An Idealist in a Pre-Dystopian Reality

utopiadystopia_smallerThe world is rapidly becoming the type of place you read about in dystopian literature. Government corruption, natural disasters, terrorism…

When the attack on Paris happened on November 13th and the news footage was being played on a television near me, I heard somebody ask “is this real?” Our movies are so similar to our reality now that people don’t know when terror is non-fiction.

And here I am, little Miss INFJ idealist, having an existential breakdown every other day. “NF” types, in the world of Myers-Briggs, are Idealists. We perceive and desire scenarios for the highest possible good of the people we encounter. When things go wrong, we try to fix them. When they can’t be fixed…well, I don’t know about the rest of the idealistic world, but I freak out.

Not only am I an idealistic person, but I am also a Christian, and one who believes that all of this dystopian madness happening across the world is a sign of the return of Christ. You’d think this would provide a measure of comfort, but, actually, it really makes things worse most days. Knowing that the world is going downhill fast and that it was foretold, so there’s nothing one can do to stop it is murder on my conscious mind. I want to help people. I want peace and joy and well-being for everyone I encounter, and everywhere I turn I encounter yet another piece of evidence that shows me that the world is dying.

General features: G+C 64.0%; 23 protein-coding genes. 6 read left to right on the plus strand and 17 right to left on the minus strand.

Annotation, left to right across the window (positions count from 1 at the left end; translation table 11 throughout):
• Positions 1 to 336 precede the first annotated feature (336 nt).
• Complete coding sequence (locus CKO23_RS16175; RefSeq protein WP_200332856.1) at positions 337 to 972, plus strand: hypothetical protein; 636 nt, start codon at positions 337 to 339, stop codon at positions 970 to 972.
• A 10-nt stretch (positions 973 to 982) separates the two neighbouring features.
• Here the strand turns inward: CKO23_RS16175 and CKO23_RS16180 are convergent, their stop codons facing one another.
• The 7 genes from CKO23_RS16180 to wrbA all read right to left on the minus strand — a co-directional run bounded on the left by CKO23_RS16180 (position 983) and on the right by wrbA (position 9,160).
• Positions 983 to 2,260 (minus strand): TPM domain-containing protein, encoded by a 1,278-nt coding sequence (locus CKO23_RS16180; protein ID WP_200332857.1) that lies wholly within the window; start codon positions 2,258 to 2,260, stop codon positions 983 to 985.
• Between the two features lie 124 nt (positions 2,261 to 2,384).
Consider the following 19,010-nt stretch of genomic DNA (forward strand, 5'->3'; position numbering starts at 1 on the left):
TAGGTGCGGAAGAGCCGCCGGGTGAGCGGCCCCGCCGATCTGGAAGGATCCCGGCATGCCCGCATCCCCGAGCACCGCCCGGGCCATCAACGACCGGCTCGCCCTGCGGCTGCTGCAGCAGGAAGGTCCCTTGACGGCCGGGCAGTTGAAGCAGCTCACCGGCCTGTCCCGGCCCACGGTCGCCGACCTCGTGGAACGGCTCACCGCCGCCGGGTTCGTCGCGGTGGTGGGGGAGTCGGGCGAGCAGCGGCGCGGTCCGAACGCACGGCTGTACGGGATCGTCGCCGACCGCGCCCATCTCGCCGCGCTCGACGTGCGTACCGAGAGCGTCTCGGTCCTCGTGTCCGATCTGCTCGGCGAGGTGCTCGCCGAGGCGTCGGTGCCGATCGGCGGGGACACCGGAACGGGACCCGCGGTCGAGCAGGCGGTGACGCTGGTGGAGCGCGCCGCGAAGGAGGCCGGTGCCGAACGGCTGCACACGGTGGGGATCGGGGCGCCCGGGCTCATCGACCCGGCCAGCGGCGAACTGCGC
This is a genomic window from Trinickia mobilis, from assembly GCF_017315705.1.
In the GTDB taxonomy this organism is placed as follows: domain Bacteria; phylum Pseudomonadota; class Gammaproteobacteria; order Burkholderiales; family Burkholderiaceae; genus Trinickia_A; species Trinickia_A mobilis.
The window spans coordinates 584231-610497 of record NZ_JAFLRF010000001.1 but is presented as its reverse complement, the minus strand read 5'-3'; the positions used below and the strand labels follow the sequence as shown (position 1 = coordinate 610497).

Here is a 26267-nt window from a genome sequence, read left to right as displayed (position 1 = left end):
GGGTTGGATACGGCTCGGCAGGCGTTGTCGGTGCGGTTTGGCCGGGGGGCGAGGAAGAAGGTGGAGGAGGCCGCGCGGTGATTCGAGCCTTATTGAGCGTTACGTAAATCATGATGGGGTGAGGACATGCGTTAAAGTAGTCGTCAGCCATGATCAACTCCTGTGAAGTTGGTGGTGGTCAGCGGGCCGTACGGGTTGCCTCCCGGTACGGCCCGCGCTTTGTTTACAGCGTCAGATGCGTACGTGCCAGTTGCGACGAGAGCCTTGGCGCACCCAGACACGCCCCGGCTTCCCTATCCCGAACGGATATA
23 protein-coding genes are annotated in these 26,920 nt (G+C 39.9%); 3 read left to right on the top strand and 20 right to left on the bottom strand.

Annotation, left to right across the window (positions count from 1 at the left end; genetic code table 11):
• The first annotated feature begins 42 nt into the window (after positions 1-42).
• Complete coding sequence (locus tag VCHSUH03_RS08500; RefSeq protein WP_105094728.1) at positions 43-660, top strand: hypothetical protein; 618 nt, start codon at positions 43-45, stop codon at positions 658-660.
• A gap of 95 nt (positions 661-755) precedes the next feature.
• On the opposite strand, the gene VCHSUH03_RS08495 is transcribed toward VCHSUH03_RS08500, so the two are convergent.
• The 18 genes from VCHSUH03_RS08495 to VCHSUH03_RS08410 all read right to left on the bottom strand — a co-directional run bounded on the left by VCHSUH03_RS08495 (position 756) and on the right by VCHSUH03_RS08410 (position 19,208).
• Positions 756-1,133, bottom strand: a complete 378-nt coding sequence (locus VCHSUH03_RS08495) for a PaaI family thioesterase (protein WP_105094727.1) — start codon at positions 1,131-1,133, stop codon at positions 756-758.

This may all seem pretty abstract, but recently, I find that these feelings are wearing me down inside. I’m slowly becoming cynical, pessimistic, and depressed. Again. I’m beginning to hate people and to hate life because I can’t fix anything. I find myself mentally repeating the mantra “I hate the world I’m in” because I can’t bring any sort of balance to it, either in my personal sphere of life or in the grand scheme.

Basically, I am tired. I am existentially tired. This seems to be my lot in life. My mountain. The one boss level in the game I can never seem to beat.

 ‘But he said to me, “My grace is sufficient for you, for my power is made perfect in weakness.” Therefore I will boast all the more gladly about my weaknesses, so that Christ’s power may rest on me.’

2 Corinthians 12:9

To be quite frank, I have not yet experienced His power being made perfect in this particular weakness yet. I’m not writing from the other side of my mountain right now. I’m writing from under it, wondering if ever I’ll feel movement of fresh air on my face again. I don’t see or feel the grace of God just now. I’m not dead, and I’m not defeated, but neither have you experienced victory.

So I have to put my hope in this abstract reality and wait.  There is some comfort in this. That small part of me that is awake and alive to the things of God, that portion of my being called my spirit is aware of God’s presence, and so in spite of my soul raging against reality, I know that God is real, and that he will bring me victory. That knowledge doesn’t always stop the mental or emotional pain, but it is there, and in spite of everything else, I can trust that God is still in control.


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